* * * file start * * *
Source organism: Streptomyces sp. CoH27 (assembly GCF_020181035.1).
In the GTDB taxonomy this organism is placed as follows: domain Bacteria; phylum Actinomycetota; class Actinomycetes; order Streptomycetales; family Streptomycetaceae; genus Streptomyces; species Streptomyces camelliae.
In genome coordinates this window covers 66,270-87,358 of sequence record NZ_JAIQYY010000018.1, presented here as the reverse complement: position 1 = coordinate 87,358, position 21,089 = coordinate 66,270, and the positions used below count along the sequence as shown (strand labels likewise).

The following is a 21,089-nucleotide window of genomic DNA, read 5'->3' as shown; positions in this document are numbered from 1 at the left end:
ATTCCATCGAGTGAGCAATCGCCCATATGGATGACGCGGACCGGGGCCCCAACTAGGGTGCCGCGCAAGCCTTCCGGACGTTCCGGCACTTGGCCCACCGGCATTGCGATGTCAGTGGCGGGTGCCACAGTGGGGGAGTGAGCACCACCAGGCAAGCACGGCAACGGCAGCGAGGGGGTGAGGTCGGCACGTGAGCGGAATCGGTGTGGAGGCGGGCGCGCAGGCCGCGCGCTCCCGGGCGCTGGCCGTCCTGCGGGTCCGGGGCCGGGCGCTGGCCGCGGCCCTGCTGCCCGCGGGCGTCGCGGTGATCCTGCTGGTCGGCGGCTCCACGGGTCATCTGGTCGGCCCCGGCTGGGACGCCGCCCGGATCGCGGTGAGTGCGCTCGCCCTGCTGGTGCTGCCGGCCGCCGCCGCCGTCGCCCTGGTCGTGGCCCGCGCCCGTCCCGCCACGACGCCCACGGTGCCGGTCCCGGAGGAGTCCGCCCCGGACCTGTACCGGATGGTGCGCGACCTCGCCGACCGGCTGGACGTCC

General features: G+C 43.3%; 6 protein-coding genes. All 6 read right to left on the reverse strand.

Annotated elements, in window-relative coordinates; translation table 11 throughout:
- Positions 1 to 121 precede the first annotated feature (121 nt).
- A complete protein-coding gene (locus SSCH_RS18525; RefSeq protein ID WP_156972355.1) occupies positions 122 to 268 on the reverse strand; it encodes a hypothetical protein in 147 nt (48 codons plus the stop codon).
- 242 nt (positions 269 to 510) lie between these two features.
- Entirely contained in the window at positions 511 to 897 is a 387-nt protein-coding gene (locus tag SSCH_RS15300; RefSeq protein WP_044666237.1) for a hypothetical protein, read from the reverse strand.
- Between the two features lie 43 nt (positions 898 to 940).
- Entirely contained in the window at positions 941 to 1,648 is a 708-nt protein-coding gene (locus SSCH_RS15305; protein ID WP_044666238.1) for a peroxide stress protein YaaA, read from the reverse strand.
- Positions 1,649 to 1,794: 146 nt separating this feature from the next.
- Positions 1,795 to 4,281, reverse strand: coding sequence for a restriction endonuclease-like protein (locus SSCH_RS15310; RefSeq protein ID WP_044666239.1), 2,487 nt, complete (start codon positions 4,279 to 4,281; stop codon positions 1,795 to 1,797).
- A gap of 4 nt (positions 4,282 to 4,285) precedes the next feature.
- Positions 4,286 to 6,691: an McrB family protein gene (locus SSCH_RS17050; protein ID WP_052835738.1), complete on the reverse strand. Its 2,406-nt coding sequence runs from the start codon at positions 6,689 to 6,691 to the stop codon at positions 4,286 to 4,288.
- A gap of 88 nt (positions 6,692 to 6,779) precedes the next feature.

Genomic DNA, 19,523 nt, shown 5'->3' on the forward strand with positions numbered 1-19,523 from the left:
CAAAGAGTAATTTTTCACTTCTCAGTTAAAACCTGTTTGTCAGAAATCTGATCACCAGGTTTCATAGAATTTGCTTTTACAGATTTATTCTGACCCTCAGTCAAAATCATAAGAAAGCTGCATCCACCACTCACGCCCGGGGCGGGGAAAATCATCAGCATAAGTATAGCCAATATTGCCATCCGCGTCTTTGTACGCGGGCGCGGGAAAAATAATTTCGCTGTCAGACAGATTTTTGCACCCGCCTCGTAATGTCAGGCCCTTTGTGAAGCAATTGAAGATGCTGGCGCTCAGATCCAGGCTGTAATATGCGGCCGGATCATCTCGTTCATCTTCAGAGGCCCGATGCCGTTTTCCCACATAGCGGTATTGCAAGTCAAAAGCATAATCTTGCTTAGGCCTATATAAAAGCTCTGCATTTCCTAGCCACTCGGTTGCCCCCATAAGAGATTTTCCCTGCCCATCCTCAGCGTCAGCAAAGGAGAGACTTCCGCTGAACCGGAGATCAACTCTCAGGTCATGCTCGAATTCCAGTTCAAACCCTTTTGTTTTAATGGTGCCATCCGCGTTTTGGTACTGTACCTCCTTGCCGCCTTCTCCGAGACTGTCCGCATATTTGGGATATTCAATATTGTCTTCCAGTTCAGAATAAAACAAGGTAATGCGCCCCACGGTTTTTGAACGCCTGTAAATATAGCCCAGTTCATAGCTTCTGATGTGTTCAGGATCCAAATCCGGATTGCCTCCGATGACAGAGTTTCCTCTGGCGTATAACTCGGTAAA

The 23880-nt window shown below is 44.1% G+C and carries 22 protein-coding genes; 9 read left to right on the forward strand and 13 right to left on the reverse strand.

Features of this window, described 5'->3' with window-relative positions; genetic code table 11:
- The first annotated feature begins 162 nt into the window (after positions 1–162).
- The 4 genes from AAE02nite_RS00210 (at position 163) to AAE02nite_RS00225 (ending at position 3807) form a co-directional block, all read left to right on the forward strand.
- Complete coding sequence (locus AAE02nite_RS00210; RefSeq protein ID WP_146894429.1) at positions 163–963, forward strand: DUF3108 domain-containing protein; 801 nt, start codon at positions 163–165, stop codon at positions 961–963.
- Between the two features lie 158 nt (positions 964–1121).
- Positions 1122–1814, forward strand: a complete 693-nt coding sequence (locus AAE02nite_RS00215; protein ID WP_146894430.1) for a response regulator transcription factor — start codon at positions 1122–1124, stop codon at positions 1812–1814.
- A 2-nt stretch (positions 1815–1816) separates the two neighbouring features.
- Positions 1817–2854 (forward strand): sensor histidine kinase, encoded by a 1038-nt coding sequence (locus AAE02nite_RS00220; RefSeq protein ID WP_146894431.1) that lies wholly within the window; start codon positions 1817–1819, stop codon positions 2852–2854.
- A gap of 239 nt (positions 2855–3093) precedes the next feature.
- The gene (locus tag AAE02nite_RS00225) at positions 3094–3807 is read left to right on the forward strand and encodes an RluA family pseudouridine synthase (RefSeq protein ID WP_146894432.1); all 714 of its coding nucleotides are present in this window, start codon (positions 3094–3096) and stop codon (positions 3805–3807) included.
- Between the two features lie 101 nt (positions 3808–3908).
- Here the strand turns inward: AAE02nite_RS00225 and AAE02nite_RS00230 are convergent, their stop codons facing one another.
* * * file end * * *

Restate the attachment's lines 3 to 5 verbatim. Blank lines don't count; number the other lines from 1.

In genome coordinates this window covers 66,270-87,358 of sequence record NZ_JAIQYY010000018.1, presented here as the reverse complement: position 1 = coordinate 87,358, position 21,089 = coordinate 66,270, and the positions used below count along the sequence as shown (strand labels likewise).

The following is a 21,089-nucleotide window of genomic DNA, read 5'->3' as shown; positions in this document are numbered from 1 at the left end:
ATTCCATCGAGTGAGCAATCGCCCATATGGATGACGCGGACCGGGGCCCCAACTAGGGTGCCGCGCAAGCCTTCCGGACGTTCCGGCACTTGGCCCACCGGCATTGCGATGTCAGTGGCGGGTGCCACAGTGGGGGAGTGAGCACCACCAGGCAAGCACGGCAACGGCAGCGAGGGGGTGAGGTCGGCACGTGAGCGGAATCGGTGTGGAGGCGGGCGCGCAGGCCGCGCGCTCCCGGGCGCTGGCCGTCCTGCGGGTCCGGGGCCGGGCGCTGGCCGCGGCCCTGCTGCCCGCGGGCGTCGCGGTGATCCTGCTGGTCGGCGGCTCCACGGGTCATCTGGTCGGCCCCGGCTGGGACGCCGCCCGGATCGCGGTGAGTGCGCTCGCCCTGCTGGTGCTGCCGGCCGCCGCCGCCGTCGCCCTGGTCGTGGCCCGCGCCCGTCCCGCCACGACGCCCACGGTGCCGGTCCCGGAGGAGTCCGCCCCGGACCTGTACCGGATGGTGCGCGACCTCGCCGACCGGCTGGACGTCC